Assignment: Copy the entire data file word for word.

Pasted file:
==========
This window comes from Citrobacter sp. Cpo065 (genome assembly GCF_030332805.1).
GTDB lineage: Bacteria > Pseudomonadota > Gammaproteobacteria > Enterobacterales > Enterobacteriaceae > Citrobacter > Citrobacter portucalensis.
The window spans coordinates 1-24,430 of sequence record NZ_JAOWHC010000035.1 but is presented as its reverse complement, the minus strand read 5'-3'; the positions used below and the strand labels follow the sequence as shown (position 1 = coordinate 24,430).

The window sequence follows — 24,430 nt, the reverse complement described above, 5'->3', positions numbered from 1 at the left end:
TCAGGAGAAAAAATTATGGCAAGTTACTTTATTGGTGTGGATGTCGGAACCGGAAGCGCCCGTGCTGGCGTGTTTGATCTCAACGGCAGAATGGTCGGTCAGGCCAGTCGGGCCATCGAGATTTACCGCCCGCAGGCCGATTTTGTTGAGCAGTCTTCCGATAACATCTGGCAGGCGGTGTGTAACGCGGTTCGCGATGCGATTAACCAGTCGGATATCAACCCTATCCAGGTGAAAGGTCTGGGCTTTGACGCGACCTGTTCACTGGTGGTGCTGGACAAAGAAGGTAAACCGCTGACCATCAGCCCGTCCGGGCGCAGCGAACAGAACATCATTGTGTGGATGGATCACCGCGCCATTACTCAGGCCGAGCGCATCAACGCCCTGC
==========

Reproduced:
This window comes from Citrobacter sp. Cpo065 (genome assembly GCF_030332805.1).
GTDB lineage: Bacteria > Pseudomonadota > Gammaproteobacteria > Enterobacterales > Enterobacteriaceae > Citrobacter > Citrobacter portucalensis.
The window spans coordinates 1-24,430 of sequence record NZ_JAOWHC010000035.1 but is presented as its reverse complement, the minus strand read 5'-3'; the positions used below and the strand labels follow the sequence as shown (position 1 = coordinate 24,430).

The window sequence follows — 24,430 nt, the reverse complement described above, 5'->3', positions numbered from 1 at the left end:
TCAGGAGAAAAAATTATGGCAAGTTACTTTATTGGTGTGGATGTCGGAACCGGAAGCGCCCGTGCTGGCGTGTTTGATCTCAACGGCAGAATGGTCGGTCAGGCCAGTCGGGCCATCGAGATTTACCGCCCGCAGGCCGATTTTGTTGAGCAGTCTTCCGATAACATCTGGCAGGCGGTGTGTAACGCGGTTCGCGATGCGATTAACCAGTCGGATATCAACCCTATCCAGGTGAAAGGTCTGGGCTTTGACGCGACCTGTTCACTGGTGGTGCTGGACAAAGAAGGTAAACCGCTGACCATCAGCCCGTCCGGGCGCAGCGAACAGAACATCATTGTGTGGATGGATCACCGCGCCATTACTCAGGCCGAGCGCATCAACGCCCTGC